As I said, Christians haven’t got a handle on multiculturalism as yet.  Or rather, they don’t have a handle on secularism.  And Australia is secular, it is in our constitution and was an aim of the place from its original colonisation.  Thanks to the Age of Enlightenment in 18th century England.

 

Secularism means even if you believe your God is the one true God, you don’t force it onto others.  If others don’t believe it, they are entitled to NOT believe.

 

So this returns to the idea of the true meaning of Christmas.  Christians seem to want to refuse to allow us to celebrate the end of the year with a party and being nice to each other and happy and maybe giving gifts to others as a token of our love and generosity.  They seem to think that if we are NOT Christian, we aren’t allowed to do that.  Well, you know, if Jesus and his Dad ARE real, then I’d think they would see us secularists acting like that as rather nice and kind and maybe we’d get a good tick next to our name.  And even if he doesn’t, who cares?  Only those who believe care.  Those of us who don’t are happy being nice and kind to our community, regardless.

 

 

Do Christians have it right when they claim Christmas as theirs and theirs alone?

 

OK, the word ‘Christmas’ presumably means ‘Christ’s Mass’ so I guess the actual festivity of  “Christmas” does belong to Christ and the his followers.

 

But does that mean we non-believers are not allowed to have an end of year celebration where we relax and give gifts etc?

 

By non-believers I mean all of those who worship a different god and all of those who worship no god, ie, everyone else who is not Christian.

 

The so-called Christmas tree, the candles, the Christmas dinner, the hymns, Santa Claus and even the gift giving are not actually part of the original Christmas festival.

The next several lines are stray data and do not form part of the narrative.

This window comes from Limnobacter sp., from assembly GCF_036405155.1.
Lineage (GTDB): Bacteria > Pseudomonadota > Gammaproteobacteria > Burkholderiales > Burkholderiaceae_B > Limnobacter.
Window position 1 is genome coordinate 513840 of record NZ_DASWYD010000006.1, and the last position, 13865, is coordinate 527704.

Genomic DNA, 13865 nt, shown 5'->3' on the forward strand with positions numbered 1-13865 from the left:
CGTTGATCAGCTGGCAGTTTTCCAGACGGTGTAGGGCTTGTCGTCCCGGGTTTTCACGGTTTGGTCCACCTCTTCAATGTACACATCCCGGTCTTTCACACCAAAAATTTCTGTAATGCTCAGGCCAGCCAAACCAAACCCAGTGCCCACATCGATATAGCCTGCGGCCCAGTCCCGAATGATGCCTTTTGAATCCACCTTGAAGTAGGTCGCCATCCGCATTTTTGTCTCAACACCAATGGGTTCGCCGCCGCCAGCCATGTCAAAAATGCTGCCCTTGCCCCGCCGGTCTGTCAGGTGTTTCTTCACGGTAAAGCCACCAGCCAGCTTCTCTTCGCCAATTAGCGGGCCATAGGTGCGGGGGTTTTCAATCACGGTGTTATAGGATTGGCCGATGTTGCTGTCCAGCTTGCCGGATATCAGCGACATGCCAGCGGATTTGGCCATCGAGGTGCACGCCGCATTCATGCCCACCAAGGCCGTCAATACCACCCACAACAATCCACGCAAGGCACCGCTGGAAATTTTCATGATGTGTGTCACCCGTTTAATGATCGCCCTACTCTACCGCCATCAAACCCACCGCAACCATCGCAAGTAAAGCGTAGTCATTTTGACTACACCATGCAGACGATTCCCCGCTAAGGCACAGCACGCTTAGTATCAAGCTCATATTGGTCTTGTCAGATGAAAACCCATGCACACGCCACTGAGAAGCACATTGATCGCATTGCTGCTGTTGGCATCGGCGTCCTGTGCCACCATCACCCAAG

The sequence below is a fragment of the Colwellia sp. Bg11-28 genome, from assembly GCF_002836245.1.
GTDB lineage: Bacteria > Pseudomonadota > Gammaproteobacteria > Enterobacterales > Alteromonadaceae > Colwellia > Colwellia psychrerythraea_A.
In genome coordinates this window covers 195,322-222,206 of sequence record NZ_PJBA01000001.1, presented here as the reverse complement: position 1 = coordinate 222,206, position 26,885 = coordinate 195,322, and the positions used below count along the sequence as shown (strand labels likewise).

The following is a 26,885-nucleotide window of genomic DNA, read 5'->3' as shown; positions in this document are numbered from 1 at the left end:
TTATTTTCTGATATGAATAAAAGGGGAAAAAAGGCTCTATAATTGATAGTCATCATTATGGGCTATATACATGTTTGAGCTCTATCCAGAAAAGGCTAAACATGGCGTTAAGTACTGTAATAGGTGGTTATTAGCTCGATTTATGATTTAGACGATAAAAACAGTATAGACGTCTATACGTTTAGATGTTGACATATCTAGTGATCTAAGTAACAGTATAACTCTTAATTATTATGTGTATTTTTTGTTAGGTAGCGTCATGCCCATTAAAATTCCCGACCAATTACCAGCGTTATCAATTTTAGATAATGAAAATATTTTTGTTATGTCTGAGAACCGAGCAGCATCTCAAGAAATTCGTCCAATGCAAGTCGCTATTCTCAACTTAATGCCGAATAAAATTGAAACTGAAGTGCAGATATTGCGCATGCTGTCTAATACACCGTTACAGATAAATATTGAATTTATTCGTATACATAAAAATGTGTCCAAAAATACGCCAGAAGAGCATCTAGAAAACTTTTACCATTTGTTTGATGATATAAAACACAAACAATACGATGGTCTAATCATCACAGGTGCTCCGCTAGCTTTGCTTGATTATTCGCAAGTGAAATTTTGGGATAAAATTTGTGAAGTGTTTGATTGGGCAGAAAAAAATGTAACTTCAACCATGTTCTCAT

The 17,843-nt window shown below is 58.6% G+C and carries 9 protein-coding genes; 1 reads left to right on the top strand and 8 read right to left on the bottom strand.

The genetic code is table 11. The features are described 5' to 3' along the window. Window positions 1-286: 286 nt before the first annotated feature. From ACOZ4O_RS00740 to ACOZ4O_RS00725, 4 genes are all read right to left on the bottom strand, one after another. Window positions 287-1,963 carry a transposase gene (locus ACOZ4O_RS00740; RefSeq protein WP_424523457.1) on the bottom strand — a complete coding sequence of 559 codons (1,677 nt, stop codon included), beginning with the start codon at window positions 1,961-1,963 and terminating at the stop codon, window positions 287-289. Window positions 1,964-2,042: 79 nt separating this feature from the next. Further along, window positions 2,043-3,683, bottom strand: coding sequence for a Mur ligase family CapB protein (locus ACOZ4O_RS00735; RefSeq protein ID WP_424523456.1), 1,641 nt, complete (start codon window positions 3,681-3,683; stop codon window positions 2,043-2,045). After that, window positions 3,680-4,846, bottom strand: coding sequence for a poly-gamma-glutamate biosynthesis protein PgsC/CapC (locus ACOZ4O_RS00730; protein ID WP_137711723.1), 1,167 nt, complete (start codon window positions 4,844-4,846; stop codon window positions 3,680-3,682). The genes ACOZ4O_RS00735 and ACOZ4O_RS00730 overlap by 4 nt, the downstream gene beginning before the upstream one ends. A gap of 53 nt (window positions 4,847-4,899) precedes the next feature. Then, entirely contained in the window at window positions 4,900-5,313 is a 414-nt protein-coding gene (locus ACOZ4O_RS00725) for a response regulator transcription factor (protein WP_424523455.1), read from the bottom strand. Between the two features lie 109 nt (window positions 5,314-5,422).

A mid-winter festival is a common festival in many, if not most, if not all, human societies through out history.

OK, we don’t concern ourselves these days over whether the sun will return or not, but we still enjoy an end of year celebration; in fact I would say we NEED to have an end of year celebration.  We need time to relax, to chill out, to take stock, to make resolutions and plans for the new year, to assess what we achieved in this year, or what we did not, to spend time with our family, to mark the passing of time, to just have a rest. Imagine life without it.  Imagine trudging off to work endlessly with no break.

 

So I guess for many the day is really a new year celebration, but for historical reasons it is the Christians holy day.  Maybe we should stop calling it “Christmas” and recognise it for what it is, an end of year celebration.   Maybe we should transfer it to New Year?  Or maybe the whole week from 25th Dec to Jan 1st is an end of year/beginning of year celebration.  Maybe we could call it the Close of the Year and Jan 1st the Opening of the year?

 

So I will accept that “Christmas” is a Christian festival, but the end of year celebration is not.  Christians can celebrate their day how they wish, but the rest of society is allowed to have its end of year party too.

 

 

 

December 2, 2013

Finding the Anglo-Saxon Pantheon

by eirenehogan

Fascinating addition to family history, it is quite exciting to be reading about the original gods of the English, because they are like ‘our’ gods, ‘my’ gods, the original gods of my ancestry.